Coronavirus: More Businesses in Kentucky Ordered to Close
More Kentucky businesses will be forced to close in order to prevent people from congregating and possibly spreading COVID-19/coronavirus, which is now a global pandemic.
Governor Andy Beshear announced Tuesday that the Commonwealth has 26 confirmed cases, though none are reported to be in Northern Kentucky.
The state already requested the closure of schools, with all public districts complying, for at least two weeks, and on Monday Beshear announced that bars and restaurants would have to close, while allowing them to serve takeout or delivery.
On Tuesday, as part of his daily update, Beshear added to the list of businesses that will have to close. Beshear cited "all public-facing businesses that encourage public congregation" that "cannot comply with the (Center for Disease Control) guidelines are going to have to cease operations."
Some of the types of businesses listed by Beshear on Tuesday are entertainment and recreational facilities, community centers, gyms and exercise facilities, hair salons, nail salons, spas, concert venues, theaters, and sporting event facilities.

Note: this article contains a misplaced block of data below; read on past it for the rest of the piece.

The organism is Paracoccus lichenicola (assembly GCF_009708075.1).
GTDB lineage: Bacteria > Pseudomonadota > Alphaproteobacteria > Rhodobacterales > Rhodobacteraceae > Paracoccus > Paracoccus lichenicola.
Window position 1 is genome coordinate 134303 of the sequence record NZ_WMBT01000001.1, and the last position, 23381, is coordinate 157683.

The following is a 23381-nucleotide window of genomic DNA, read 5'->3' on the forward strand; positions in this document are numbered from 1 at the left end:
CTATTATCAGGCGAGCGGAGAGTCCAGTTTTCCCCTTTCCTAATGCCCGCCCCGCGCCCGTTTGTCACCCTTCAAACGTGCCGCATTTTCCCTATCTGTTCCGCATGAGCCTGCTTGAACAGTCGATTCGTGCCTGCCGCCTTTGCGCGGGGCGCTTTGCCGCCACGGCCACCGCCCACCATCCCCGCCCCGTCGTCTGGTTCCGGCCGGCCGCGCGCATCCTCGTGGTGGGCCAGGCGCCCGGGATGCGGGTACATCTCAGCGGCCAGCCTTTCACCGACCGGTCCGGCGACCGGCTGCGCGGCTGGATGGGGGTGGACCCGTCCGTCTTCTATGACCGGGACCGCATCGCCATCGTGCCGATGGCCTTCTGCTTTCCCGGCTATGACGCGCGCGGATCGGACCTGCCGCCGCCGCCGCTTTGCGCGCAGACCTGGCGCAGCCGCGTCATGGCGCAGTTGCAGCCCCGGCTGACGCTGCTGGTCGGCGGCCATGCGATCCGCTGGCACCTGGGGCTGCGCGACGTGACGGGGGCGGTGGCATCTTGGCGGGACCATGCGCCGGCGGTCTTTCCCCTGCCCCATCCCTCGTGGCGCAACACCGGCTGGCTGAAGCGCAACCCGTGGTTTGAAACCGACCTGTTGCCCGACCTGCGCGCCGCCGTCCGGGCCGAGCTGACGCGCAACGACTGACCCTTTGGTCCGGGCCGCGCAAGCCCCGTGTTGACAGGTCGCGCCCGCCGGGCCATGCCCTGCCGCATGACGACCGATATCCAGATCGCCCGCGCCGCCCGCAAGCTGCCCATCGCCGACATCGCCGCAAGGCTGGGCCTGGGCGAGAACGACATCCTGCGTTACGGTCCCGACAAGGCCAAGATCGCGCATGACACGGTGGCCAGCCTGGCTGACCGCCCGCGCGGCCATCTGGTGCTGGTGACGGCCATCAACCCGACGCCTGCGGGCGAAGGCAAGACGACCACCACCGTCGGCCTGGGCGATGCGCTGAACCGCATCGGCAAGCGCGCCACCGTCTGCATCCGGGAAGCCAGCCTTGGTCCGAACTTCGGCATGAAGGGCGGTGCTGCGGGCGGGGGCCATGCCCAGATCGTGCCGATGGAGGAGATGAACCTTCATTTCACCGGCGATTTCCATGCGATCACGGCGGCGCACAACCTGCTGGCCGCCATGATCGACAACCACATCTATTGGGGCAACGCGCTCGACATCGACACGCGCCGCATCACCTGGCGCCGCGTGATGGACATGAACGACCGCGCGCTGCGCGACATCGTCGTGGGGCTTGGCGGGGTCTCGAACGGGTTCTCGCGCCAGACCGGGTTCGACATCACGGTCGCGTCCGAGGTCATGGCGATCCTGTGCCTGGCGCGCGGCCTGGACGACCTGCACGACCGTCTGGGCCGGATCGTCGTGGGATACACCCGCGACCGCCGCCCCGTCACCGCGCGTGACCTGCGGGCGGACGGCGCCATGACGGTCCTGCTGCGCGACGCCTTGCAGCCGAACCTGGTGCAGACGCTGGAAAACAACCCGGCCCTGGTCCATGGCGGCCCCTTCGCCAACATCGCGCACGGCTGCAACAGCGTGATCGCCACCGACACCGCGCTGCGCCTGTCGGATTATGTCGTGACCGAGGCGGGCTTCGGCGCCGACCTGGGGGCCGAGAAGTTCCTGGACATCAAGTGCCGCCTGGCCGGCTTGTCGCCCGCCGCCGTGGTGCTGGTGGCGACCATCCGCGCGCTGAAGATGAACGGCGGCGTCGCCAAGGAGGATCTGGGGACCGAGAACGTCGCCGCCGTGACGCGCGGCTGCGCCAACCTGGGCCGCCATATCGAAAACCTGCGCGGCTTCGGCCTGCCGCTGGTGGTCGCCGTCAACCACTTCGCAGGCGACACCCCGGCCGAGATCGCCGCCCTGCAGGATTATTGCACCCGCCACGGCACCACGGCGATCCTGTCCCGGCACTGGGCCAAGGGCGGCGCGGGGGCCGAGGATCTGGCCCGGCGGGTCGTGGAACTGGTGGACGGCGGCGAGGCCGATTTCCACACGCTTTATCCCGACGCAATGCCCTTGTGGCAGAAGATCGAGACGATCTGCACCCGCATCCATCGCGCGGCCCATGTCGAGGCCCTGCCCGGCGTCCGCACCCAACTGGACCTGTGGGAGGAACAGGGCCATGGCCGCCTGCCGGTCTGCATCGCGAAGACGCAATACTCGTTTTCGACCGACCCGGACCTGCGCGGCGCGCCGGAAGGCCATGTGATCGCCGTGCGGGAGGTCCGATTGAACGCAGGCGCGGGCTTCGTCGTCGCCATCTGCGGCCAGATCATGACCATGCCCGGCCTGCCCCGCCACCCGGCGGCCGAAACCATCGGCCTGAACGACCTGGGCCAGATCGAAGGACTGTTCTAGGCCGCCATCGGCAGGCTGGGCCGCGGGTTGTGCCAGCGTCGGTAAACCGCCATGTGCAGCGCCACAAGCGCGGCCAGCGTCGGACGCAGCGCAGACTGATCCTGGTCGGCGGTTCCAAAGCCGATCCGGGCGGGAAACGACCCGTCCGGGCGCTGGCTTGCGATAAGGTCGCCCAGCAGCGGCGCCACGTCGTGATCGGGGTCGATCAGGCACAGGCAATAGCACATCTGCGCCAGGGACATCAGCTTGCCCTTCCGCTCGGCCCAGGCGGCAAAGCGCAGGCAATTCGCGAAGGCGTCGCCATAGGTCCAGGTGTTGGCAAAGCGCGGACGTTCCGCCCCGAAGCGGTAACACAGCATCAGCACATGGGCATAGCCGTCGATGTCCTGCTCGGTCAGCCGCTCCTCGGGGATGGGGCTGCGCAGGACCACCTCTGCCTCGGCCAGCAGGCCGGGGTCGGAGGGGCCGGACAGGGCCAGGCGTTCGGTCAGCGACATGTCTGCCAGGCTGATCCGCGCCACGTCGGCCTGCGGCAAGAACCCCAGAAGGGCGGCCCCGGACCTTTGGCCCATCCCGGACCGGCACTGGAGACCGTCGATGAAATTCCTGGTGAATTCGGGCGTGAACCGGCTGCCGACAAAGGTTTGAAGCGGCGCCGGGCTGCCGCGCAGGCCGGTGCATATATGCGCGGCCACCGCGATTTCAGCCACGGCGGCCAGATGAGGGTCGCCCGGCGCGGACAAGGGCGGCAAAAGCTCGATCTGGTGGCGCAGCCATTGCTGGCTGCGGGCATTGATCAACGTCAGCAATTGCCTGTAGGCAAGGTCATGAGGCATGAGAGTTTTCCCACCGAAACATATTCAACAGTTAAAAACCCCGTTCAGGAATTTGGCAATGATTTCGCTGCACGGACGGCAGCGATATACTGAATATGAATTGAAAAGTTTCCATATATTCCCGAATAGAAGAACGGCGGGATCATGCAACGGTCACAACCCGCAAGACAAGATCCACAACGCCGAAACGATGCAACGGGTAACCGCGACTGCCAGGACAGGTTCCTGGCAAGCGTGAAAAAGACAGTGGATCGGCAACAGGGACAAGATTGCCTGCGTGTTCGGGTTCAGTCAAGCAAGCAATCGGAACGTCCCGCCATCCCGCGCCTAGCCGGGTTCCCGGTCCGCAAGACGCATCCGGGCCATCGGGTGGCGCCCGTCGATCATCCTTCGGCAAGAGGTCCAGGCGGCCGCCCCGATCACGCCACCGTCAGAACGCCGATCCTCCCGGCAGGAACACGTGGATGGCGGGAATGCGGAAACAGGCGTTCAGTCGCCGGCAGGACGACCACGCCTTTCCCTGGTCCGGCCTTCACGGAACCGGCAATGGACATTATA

Some of those types of businesses have already closed on their own as a precaution, including Madison Theater in Covington.
"It's another step we have to make to ensure everybody's sacrifice works," the governor said.
The order is for those businesses to close by 5 p.m. Wednesday.
There are exceptions, Beshear said, calling them "critical". They include food processors, feed mills, retail shops, groceries, pharmacies, medical facilities, post offices, banks, gas stations, laundromats, warehouses, public transportation, and hotel and commercial lodging.
When asked by a reporter, Beshear said that malls are permitted to remain open as long as social distancing is enforced. Food courts in malls can operate as long as they serve as takeout rather than dine-in, the governor said.
This story may be updated.
-Michael Monks, editor & publisher